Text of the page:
The business of canned hunting 🦁

Posted by Roho Rafiki on

Canned Lion cubs

The hunting of animals is a highly emotive subject which has caused fierce debates for decades; both sides expressing and justifying their point of view and reasoning, strongly.

It important to differentiate between hunting and poaching.

To be clear, hunting is described as searching for and killing an animal legally, whereas poaching is the illegal hunting of an animal.

The focus of this article is on the business of canned hunting.

So, what is canned hunting?

“The act of putting an animal, tame or wild, into a small enclosure and having a hunter pay a large amount of money to shoot the animal.”

Canned hunting lions are the most sought-after form of prize in this industry. These lions are bred in captivity specifically for the purpose of being shot in a small enclosure in exchange for money. Reasons range from human entertainment, as a trophy, or for their bones to be used as ingredients for placebo concoctions in Eastern remedies, and not, traditionally, to feed or clothe a family or community, or control species numbers.

Alarmingly, wild lions have decreased from 75,000 in 1980 to less than 3,500 now. Globally numbers have also decreased from 200,000 wild lions worldwide, to under 20,000 in 2021.

Lions, amongst other species, are facing a dramatic decline according to statistics; and those bred in captivity for canned hunting, or for the rebranded experiences of “ranch type hunts” or “high fence hunting” on private land, now greatly outnumber lions remaining in the wild.

It is believed there are approximately around 8-12,000 lions in an estimated 250+ breeding facilities across South Africa alone. Canned hunting is a thriving industry especially across Southern Africa and the United States of America.

The practice of canned hunting is also seen as a closed system by Governments as it has nothing to do with conserving wildlife as the lions were never wild to begin with. No licences or qualifications are needed to kill a lion, or to own and run such a facility that contributes to a $200 million-dollar industry.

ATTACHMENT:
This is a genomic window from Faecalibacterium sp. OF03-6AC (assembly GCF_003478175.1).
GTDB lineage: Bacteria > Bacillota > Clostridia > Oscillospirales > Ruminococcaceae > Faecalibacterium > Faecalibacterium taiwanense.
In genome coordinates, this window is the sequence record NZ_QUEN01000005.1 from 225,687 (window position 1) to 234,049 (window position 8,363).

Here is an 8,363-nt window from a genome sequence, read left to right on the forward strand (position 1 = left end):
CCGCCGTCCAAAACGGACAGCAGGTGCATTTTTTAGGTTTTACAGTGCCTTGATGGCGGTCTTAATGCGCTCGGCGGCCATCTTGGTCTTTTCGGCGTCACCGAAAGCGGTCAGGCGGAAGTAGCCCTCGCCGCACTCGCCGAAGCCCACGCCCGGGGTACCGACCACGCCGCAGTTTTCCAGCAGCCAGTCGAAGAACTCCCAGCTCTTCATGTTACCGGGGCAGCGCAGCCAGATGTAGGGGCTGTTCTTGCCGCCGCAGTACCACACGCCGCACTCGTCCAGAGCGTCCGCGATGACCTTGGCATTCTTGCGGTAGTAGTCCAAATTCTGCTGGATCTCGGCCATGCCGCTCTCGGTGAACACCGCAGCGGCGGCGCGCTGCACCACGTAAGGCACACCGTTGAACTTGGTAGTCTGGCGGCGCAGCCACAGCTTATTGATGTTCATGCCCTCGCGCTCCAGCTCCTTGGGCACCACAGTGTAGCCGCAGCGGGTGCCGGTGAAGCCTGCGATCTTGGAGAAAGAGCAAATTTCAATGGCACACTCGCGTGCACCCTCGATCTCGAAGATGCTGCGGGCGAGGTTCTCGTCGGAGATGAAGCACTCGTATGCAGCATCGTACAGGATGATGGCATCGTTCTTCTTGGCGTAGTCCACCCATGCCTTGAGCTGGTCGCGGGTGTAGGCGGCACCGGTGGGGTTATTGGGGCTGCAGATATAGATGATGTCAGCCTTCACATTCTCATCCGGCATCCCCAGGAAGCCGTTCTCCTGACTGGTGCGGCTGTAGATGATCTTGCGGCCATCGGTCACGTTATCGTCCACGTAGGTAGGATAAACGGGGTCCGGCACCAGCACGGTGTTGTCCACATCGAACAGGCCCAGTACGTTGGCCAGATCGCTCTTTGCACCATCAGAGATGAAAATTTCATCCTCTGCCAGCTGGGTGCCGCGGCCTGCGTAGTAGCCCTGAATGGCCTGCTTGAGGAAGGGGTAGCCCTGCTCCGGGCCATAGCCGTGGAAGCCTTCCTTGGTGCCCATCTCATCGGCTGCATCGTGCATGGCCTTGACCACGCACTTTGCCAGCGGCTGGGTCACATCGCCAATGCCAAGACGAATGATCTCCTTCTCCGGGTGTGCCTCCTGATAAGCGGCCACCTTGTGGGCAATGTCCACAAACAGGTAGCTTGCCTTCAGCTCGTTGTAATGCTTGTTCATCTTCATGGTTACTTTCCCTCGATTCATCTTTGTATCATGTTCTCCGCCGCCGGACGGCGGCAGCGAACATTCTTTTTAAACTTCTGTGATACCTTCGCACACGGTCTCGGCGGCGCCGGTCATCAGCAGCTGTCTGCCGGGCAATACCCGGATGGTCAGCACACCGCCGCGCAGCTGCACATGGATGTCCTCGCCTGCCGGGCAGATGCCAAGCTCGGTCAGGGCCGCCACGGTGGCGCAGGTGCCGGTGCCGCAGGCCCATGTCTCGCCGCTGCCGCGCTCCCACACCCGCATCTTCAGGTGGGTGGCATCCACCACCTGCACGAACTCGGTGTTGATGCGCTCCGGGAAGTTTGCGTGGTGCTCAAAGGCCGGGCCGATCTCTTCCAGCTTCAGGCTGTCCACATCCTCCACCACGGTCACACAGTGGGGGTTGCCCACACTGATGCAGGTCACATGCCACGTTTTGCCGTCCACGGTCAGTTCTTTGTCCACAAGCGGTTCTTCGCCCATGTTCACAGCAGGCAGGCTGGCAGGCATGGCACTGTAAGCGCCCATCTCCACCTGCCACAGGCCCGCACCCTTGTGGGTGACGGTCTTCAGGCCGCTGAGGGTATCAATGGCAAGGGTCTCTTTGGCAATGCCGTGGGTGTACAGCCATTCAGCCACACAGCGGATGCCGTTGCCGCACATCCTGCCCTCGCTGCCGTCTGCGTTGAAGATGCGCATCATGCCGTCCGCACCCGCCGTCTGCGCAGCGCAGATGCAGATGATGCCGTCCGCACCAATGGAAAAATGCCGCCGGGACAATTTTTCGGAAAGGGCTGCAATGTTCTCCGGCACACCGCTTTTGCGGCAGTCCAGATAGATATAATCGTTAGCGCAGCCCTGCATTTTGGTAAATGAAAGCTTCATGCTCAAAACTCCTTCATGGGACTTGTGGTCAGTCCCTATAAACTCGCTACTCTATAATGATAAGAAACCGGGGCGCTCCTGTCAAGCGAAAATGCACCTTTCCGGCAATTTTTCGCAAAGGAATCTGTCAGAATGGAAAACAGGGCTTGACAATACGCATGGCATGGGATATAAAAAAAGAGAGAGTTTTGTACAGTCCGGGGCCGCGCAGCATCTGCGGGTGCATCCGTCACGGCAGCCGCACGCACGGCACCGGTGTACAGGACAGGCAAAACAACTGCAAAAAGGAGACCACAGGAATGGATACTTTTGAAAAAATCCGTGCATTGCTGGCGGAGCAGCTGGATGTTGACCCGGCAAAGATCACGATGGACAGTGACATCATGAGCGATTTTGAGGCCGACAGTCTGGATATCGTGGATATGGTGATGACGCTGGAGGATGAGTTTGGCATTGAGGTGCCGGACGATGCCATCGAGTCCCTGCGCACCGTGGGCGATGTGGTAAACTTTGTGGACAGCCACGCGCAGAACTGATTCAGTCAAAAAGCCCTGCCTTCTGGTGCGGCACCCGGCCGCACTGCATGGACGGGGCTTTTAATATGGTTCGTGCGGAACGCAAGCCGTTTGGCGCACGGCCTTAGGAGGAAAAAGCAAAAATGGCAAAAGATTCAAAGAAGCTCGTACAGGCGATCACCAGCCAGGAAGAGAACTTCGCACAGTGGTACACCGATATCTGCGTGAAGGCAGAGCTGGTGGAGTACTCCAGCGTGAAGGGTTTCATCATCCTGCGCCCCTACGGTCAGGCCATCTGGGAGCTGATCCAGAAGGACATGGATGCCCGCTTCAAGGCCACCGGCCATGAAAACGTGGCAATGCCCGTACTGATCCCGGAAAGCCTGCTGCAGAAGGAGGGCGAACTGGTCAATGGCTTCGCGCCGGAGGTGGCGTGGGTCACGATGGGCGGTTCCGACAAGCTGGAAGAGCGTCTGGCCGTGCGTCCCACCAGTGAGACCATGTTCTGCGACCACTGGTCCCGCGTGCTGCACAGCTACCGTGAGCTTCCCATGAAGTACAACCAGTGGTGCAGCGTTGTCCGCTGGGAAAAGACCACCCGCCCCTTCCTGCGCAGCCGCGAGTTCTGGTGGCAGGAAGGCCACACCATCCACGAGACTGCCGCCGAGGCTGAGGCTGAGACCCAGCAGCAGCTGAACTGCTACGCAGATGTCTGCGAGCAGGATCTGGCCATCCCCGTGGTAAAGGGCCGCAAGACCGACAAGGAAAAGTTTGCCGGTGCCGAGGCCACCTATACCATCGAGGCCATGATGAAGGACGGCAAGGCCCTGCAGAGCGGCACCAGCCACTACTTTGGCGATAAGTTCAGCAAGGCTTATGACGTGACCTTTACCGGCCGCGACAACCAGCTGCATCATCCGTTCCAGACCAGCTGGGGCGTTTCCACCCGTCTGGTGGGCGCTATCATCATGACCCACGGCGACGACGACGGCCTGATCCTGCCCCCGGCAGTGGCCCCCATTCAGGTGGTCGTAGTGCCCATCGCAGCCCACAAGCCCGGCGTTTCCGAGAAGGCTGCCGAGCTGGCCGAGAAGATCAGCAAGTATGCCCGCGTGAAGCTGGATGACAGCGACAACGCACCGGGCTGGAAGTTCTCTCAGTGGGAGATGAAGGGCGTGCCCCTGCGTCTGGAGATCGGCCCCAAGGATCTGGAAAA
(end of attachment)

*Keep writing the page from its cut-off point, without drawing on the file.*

So how does it work?

Cubs are removed from their mother within a few days of birth bringing the mother back into oestrus to birth further litters. The cubs are kept in confinement, hand-reared and petted in infancy, and later “walked” with tourists to generate additional income as they reach maturity; disciplined for any biting or scratching or natural juvenile behaviour. 

Like many experiences with animals, unsuspecting volunteers and tourists will pay to get involved with these activities believing they’re contributing to conservation efforts, however, paying money and creating demand for these experiences is exacerbating the problem.

Of course, lions bred in these facilities cannot be rewilded. They have no genetic contribution to make to the wild lion population due to intense farming of these animals. Interbreeding is commonplace leading to weaker genetics and inbreeding depression resulting in fewer offspring, higher mortality rates, weakness and severe health and fitness debilitations of the animal. Habituated lions are also more dangerous as they associate people with food.

A male lion can be purchased for around a $50000 fee. This figure may be higher for an unblemished specimen without battle scars and a thicker, darker mane. The fee is much lower for a lioness at around $9000.